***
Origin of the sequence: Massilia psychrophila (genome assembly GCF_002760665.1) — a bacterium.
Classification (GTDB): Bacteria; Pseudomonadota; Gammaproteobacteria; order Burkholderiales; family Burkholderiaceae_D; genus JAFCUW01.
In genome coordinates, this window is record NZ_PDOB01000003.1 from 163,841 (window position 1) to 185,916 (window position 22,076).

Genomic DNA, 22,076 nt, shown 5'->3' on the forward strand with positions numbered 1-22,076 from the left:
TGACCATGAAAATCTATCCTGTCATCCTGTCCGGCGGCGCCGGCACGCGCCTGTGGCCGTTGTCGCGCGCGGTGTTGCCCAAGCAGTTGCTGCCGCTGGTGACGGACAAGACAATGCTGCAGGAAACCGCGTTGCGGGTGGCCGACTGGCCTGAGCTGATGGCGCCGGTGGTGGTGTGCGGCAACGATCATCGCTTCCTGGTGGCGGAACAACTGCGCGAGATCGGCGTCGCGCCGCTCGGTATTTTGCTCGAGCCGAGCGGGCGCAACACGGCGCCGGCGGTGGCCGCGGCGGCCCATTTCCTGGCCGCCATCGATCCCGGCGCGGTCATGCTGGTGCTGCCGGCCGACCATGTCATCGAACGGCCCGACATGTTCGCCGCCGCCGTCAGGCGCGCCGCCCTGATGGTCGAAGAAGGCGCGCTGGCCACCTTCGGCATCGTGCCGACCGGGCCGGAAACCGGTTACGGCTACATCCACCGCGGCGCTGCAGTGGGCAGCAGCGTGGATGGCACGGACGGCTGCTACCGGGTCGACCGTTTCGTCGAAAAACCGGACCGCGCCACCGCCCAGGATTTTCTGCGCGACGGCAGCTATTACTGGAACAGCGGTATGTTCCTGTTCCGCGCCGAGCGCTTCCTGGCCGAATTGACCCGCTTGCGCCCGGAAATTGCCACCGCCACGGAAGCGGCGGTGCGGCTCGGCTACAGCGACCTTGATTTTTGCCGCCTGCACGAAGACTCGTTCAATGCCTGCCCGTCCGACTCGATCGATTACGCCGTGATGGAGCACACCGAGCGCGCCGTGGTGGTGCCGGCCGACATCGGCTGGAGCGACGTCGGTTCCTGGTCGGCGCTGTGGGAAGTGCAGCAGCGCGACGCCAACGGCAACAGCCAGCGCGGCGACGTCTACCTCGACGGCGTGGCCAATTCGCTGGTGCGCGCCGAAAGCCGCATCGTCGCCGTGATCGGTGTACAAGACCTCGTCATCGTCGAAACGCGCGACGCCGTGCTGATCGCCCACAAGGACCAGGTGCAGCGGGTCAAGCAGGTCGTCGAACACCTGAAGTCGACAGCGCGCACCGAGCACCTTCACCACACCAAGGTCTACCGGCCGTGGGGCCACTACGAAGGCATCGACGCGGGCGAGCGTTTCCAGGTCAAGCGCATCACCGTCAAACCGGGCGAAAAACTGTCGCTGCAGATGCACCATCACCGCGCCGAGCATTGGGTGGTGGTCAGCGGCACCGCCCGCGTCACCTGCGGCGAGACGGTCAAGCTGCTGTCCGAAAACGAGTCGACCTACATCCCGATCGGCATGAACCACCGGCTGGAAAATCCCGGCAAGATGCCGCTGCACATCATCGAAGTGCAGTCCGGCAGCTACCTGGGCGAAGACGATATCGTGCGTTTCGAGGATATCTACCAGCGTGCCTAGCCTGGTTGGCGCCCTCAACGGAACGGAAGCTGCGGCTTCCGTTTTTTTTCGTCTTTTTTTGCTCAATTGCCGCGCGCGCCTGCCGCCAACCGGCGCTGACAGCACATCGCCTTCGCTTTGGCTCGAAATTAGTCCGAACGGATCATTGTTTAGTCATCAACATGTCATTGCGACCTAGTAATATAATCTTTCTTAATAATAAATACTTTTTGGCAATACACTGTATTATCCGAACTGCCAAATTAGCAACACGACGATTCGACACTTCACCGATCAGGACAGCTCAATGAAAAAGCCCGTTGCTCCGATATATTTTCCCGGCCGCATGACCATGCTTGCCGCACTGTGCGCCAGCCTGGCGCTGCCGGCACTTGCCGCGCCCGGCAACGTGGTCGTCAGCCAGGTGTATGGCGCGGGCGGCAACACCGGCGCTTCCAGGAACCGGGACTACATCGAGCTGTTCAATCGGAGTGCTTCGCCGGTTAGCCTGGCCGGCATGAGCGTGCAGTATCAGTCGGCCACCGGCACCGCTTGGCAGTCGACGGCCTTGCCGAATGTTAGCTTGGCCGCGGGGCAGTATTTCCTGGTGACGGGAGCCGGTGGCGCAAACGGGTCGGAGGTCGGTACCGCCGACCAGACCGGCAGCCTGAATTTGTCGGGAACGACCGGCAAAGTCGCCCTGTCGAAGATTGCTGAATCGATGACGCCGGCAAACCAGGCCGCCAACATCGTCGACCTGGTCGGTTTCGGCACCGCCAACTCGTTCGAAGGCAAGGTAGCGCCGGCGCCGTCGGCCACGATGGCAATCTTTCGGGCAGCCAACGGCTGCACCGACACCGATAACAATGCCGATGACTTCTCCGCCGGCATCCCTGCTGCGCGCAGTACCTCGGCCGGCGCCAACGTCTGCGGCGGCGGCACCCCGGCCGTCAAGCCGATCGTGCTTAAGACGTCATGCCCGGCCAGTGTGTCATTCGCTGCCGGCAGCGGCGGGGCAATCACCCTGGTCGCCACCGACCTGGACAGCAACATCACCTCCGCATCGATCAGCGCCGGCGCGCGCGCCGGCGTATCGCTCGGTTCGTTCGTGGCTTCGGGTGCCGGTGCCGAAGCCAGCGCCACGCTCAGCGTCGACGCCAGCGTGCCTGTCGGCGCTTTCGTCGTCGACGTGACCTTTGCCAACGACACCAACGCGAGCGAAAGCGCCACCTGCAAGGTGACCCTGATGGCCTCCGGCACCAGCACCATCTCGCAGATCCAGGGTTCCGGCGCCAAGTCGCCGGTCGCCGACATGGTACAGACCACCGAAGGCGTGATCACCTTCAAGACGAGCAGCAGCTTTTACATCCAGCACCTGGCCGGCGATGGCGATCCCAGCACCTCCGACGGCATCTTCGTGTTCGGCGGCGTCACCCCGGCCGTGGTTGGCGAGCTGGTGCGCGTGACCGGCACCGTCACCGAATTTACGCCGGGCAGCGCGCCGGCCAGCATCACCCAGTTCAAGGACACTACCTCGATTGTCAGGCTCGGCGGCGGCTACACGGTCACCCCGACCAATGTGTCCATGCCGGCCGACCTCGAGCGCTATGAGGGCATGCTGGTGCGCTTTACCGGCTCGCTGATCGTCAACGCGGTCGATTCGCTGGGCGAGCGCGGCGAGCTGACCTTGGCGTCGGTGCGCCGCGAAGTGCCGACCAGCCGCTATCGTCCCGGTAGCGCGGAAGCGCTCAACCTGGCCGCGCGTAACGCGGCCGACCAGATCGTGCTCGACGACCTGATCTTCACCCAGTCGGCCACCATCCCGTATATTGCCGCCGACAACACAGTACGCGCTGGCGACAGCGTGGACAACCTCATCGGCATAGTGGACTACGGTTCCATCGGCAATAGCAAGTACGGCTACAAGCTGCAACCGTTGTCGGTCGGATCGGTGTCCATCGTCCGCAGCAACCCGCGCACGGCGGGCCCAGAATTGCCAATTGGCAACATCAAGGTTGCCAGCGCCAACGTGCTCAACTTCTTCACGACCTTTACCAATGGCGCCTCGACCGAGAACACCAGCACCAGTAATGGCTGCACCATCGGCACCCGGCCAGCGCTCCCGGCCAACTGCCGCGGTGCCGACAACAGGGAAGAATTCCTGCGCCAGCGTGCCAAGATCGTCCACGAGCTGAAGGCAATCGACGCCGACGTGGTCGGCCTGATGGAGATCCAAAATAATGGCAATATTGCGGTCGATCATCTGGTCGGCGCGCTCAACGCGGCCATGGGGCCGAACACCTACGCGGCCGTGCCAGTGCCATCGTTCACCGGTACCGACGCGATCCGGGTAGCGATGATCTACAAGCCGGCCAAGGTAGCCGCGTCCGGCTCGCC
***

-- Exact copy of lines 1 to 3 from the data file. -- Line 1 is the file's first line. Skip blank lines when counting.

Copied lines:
Origin of the sequence: Massilia psychrophila (genome assembly GCF_002760665.1) — a bacterium.
Classification (GTDB): Bacteria; Pseudomonadota; Gammaproteobacteria; order Burkholderiales; family Burkholderiaceae_D; genus JAFCUW01.
In genome coordinates, this window is record NZ_PDOB01000003.1 from 163,841 (window position 1) to 185,916 (window position 22,076).